Who we are

Cherry Street Cats is me (Robin), my husband Steve, Sandi, Michelle, Verena, Vinyse, Derek, Kent, and Connie, a group of dedicated cat lovers who care for a colony of feral cats in the east end of Toronto. I also have a great rescue team of Lesley, Joanne, and Susan. Together we do our best to make the lives better for feral and homeless cats and kittens. 500+ cats helped in five years +!



Wednesday, November 25, 2009

Tibbs comes home

After six weeks at the Humane Society caring for her kittens it was time for Tibbs to be spayed and returned to the colony and for her kittens to go to loving homes. Tibbs never adjusted to life at the shelter, she mostly hid in a carrier in a cage. On Saturday we picked her up and took her back. At first she wouldn't come out of the carrier. Here is Teddy checking her out.

Finally when our backs were turned she scurried out. We saw her a few minutes later, frantically searching amongst the boats for her kittens. Heartbreaking. Hopefully she soon settles down. Amongst the boat cats there is only the elusive Lily to get spayed and Pebbles, this gray and white male below. He is always on the outskirts, waiting his turn to eat.
Tina has discovered the high ground.

The others eat while she tries to figure out how to get down.

Thankfully another week of mild weather. The cats will be thanking us for the trailer in a couple of weeks.



Thursday, November 19, 2009

We prepare for winter

Last Sunday we all got together (me, my husband Steve, Aaffien, her fiance Bill, Sandi, her husband Robbin and Tory) at the boatyard to prepare for the onslaught of winter. I wasn't involved with the colony last winter so I haven't experienced it first-hand but I know that feeding will be a challenge once the bitter cold and snow arrives. This year we have a trailer for the boat cats so hopefully their lives will be much easier. We took this opportunity to reorganize and clean up.

Here is a before shot, showing our current setup.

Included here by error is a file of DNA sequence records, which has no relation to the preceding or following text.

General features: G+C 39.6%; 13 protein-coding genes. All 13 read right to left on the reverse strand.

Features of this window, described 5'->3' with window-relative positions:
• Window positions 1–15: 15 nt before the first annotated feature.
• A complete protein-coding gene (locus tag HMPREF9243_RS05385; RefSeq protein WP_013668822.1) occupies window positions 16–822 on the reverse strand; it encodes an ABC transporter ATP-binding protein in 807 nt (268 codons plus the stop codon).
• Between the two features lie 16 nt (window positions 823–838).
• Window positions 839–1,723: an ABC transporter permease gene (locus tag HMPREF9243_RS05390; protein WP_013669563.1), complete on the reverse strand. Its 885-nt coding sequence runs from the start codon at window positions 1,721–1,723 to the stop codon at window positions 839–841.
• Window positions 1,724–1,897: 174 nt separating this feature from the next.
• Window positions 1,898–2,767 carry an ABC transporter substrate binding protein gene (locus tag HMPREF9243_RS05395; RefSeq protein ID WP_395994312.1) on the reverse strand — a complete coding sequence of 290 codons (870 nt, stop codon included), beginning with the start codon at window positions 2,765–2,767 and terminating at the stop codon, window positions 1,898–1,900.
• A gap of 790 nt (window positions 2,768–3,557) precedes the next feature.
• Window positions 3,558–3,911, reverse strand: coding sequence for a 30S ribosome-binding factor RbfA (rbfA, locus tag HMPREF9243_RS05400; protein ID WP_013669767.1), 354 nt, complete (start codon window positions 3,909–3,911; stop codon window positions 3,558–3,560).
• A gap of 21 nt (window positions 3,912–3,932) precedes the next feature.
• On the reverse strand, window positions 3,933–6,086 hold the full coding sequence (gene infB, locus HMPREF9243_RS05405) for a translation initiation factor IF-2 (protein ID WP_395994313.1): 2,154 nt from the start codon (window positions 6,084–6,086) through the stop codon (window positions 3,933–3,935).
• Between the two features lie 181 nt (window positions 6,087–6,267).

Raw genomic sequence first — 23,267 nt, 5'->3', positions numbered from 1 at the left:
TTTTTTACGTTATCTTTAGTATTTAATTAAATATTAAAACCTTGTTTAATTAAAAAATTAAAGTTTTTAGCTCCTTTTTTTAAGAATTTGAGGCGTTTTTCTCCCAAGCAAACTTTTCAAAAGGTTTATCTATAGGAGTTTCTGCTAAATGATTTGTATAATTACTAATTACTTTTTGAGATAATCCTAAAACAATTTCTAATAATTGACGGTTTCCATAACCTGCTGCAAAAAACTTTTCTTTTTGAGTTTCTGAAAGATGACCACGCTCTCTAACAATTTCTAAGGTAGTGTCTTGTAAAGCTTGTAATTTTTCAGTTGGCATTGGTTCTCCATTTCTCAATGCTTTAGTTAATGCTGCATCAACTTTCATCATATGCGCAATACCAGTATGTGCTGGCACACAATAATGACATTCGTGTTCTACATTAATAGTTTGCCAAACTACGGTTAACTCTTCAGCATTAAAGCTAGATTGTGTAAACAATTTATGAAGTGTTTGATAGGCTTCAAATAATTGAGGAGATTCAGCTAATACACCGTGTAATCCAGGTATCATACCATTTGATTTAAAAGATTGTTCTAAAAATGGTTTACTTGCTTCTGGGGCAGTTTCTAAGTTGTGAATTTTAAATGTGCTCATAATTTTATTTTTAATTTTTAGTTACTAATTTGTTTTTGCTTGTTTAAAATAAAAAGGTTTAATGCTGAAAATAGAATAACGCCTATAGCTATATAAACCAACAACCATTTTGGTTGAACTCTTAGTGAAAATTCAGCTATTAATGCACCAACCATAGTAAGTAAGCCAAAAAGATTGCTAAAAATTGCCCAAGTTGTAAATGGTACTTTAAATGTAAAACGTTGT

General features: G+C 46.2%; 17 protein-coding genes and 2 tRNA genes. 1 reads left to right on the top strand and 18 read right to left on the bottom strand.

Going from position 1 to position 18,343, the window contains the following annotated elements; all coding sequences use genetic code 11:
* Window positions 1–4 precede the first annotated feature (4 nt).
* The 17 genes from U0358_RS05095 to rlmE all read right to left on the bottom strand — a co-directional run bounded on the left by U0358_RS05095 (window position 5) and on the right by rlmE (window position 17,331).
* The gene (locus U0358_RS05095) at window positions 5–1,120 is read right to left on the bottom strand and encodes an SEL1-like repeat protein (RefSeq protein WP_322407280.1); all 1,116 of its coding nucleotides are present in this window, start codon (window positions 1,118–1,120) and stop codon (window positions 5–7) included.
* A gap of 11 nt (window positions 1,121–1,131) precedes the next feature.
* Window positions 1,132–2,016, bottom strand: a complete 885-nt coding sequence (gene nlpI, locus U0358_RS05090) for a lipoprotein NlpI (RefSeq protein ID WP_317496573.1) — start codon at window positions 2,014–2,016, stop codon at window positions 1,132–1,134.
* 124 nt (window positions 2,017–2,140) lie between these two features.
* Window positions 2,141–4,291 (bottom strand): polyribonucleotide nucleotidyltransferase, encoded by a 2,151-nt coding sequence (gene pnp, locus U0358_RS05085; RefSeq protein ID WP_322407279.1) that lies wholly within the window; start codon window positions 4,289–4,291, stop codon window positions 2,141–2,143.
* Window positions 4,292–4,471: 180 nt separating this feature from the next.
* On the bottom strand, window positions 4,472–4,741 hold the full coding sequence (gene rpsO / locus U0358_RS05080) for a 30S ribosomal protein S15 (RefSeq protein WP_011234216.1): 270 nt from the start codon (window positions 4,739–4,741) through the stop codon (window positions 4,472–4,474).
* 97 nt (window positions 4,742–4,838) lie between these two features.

Me, Tory and Aaffien cleaning and dismantling a feeding station. We've kept one feeding station for hard food but the plan is to feed the cats inside the trailer so their food stays warm and dry. We put in pet doors and also put shelters inside for them to stay cozy in.

Sandi and Tory sorting things out, cleaning up a summer's worth of mess.

Robbin and Bill put in the pet doors and built shelves inside the trailer. Now we just have to entice the cats inside. The trailer is a little farther away from where they were being fed before and I'm sure there will be reluctance from some to go inside so we'll leave some food out as well. There's not much we can do for the tree cats. They are always second class citizens. We put a shelter by the tree for them but it's more likely that they will find a haven amongst the dumpsters.

After a long but satisfying afternoon, we lug the last of the garbage to the dumpster just before darkness falls, and head home, dirty and tired.





































Wednesday, November 11, 2009

MC back at home

Here's MC back at the tree. Sadly a true home is not to be for her. We still think she probably had a home at some point but I guess she has spent too long on the street and has lost her trust of people. At least she will be fed and offered what shelter we can provide but it's not the end anyone would want for their cat. We'll never know her story. Was she someone's beloved pet? Was she brushed and snuggled? Was she fed and played with and given a warm bed? I've had the opportunity through this to meet and talk to many wonderful people who care about cats (and they are the ones who would read this) but there's no denying that so many others see cats as disposable.